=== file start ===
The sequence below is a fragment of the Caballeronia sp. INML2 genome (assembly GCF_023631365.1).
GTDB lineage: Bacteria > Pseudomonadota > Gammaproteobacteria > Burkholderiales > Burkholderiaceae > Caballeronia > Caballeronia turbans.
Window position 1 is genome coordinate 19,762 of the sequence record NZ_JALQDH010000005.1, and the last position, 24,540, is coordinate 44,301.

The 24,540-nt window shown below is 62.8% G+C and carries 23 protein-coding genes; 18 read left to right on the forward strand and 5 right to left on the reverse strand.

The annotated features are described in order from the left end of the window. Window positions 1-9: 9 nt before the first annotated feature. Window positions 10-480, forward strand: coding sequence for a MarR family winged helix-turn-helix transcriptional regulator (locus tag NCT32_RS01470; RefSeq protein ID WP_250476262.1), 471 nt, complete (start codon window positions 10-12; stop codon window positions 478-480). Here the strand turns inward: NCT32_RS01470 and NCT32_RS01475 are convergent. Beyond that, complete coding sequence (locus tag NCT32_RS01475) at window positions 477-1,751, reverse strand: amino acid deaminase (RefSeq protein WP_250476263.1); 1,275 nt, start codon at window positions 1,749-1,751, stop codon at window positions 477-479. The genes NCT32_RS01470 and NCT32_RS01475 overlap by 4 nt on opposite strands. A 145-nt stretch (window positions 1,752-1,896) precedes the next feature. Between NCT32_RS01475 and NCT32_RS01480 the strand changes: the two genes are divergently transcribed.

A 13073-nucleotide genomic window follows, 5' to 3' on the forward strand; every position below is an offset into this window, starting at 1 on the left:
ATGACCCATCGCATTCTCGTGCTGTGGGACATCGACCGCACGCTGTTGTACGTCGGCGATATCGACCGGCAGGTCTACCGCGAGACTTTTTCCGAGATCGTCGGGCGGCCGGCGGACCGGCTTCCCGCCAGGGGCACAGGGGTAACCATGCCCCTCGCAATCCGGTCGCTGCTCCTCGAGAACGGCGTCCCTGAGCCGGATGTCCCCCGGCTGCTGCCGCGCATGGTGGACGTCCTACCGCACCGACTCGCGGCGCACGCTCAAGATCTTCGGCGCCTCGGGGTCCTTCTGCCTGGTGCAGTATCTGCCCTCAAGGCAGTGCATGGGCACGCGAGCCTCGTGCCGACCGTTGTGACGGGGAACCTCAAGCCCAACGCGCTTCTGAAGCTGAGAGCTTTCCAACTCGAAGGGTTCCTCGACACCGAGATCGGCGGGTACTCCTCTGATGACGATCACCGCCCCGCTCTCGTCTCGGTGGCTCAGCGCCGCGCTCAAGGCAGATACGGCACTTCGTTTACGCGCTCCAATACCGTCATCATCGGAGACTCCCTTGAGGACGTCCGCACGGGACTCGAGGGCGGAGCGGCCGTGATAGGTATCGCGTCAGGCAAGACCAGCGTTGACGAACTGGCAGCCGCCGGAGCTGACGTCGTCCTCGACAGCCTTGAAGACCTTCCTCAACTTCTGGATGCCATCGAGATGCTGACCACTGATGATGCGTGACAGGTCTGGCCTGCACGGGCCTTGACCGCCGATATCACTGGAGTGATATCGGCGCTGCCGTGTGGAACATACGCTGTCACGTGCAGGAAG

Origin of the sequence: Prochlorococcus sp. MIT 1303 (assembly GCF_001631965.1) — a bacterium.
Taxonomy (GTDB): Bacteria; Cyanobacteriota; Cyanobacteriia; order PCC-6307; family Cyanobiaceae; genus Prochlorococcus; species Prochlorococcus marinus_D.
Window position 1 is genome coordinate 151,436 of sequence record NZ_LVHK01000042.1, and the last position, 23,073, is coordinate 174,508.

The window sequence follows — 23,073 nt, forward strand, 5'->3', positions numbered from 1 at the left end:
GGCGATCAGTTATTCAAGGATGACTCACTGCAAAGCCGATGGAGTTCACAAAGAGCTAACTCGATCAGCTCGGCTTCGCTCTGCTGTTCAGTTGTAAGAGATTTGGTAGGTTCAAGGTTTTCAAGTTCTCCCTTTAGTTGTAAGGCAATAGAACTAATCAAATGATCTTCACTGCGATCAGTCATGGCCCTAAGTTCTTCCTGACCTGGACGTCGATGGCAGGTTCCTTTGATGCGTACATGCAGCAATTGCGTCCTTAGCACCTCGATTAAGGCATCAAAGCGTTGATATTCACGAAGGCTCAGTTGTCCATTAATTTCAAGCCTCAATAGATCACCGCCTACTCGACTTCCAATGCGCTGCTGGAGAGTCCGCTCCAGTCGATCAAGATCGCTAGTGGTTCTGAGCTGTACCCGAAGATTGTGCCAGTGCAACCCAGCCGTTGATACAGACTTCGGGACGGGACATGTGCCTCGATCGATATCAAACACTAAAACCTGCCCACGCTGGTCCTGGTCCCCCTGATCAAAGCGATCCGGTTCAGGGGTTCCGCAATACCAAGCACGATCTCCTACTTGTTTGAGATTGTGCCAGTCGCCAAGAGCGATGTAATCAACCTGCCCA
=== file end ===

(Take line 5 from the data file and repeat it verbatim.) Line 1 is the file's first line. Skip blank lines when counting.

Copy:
The annotated features are described in order from the left end of the window. Window positions 1-9: 9 nt before the first annotated feature. Window positions 10-480, forward strand: coding sequence for a MarR family winged helix-turn-helix transcriptional regulator (locus tag NCT32_RS01470; RefSeq protein ID WP_250476262.1), 471 nt, complete (start codon window positions 10-12; stop codon window positions 478-480). Here the strand turns inward: NCT32_RS01470 and NCT32_RS01475 are convergent. Beyond that, complete coding sequence (locus tag NCT32_RS01475) at window positions 477-1,751, reverse strand: amino acid deaminase (RefSeq protein WP_250476263.1); 1,275 nt, start codon at window positions 1,749-1,751, stop codon at window positions 477-479. The genes NCT32_RS01470 and NCT32_RS01475 overlap by 4 nt on opposite strands. A 145-nt stretch (window positions 1,752-1,896) precedes the next feature. Between NCT32_RS01475 and NCT32_RS01480 the strand changes: the two genes are divergently transcribed.